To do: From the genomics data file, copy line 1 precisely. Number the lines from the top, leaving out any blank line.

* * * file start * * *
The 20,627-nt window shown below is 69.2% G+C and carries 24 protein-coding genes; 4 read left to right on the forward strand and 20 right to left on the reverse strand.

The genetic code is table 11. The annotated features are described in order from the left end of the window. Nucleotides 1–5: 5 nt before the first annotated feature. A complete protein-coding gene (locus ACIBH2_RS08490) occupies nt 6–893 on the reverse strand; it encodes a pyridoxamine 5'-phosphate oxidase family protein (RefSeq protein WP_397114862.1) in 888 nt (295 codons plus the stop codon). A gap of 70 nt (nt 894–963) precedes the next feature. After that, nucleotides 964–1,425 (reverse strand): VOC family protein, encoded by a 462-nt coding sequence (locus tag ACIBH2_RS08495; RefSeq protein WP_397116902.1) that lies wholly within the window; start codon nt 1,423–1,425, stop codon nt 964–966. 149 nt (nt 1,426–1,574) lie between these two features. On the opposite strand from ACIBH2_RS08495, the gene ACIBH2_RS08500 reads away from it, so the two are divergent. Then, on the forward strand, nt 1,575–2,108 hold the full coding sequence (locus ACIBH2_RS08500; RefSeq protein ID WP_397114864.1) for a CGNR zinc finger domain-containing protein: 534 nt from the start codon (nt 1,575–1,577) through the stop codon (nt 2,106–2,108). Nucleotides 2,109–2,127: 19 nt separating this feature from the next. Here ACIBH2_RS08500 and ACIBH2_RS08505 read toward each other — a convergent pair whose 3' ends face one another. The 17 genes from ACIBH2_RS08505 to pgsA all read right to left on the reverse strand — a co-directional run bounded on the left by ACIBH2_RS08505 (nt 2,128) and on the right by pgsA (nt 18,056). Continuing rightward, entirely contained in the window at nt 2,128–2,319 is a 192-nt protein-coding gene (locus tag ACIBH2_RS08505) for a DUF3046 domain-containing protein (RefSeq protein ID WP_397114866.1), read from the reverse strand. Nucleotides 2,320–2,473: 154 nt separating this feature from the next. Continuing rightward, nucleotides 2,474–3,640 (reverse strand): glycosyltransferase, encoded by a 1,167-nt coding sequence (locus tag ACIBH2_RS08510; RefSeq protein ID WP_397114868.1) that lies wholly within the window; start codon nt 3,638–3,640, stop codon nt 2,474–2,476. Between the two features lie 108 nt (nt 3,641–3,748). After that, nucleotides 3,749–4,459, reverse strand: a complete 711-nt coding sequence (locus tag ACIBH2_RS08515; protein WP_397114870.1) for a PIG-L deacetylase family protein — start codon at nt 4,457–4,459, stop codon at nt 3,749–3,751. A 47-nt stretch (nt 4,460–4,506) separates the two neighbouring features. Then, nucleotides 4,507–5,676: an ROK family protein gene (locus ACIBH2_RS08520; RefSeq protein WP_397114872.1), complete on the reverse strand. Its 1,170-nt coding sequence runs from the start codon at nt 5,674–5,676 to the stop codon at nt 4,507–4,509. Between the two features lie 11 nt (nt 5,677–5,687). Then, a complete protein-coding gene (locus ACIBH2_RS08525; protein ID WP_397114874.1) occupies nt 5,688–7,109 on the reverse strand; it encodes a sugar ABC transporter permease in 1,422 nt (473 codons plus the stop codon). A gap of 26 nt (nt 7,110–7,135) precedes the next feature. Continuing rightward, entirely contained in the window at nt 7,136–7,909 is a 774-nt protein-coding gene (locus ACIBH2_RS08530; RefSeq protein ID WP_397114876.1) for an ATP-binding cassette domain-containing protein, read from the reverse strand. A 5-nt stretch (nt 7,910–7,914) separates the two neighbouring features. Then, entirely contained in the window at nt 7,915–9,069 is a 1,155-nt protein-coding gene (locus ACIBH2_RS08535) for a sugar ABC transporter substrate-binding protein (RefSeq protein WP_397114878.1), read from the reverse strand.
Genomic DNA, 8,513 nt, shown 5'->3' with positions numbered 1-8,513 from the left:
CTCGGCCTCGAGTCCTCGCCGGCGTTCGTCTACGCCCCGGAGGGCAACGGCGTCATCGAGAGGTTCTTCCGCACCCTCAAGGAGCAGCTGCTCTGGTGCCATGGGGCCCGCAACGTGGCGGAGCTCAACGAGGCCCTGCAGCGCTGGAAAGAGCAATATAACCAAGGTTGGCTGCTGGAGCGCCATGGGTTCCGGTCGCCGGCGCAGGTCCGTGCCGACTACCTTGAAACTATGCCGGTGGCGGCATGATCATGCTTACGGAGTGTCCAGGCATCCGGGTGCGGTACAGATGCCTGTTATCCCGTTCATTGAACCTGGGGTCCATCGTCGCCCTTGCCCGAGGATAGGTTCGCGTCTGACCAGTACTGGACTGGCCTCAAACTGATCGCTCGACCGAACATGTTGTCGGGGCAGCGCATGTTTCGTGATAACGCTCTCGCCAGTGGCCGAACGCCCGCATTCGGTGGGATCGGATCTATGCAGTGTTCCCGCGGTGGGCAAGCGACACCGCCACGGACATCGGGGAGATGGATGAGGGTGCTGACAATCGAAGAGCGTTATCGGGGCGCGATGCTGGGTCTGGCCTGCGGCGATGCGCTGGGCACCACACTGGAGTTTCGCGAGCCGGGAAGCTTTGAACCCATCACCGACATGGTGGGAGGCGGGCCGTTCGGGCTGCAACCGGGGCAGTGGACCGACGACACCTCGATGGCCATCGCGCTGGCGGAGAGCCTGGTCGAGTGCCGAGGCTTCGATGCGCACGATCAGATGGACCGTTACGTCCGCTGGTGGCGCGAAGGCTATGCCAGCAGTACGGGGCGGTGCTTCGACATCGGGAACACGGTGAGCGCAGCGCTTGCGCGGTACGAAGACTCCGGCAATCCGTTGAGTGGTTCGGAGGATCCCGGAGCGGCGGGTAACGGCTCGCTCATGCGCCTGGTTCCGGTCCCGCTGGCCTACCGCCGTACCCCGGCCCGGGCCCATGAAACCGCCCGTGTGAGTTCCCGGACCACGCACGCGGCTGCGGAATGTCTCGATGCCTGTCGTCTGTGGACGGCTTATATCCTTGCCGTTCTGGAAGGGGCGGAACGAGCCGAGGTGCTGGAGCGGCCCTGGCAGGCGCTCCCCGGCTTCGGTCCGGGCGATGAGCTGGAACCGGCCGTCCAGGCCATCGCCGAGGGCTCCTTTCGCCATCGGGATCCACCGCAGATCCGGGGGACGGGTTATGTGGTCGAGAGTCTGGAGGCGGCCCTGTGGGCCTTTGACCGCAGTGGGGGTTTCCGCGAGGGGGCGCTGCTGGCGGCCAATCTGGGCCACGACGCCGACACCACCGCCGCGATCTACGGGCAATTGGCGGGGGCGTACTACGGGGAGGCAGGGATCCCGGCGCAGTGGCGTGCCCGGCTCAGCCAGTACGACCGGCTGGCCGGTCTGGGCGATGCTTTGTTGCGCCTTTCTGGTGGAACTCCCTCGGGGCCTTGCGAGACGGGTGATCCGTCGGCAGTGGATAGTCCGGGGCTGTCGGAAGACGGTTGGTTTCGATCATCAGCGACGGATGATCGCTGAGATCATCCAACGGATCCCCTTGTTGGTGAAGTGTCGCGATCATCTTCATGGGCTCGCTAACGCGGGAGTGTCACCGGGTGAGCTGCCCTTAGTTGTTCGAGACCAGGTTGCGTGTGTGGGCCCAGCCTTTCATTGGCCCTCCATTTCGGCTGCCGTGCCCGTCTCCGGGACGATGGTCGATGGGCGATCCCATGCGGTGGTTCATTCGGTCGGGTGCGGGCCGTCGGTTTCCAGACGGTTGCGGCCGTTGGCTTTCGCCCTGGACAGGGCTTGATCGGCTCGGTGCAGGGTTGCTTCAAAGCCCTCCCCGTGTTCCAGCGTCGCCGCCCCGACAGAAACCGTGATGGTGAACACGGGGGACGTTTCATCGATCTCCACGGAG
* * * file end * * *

The 20,627-nt window shown below is 69.2% G+C and carries 24 protein-coding genes; 4 read left to right on the forward strand and 20 right to left on the reverse strand.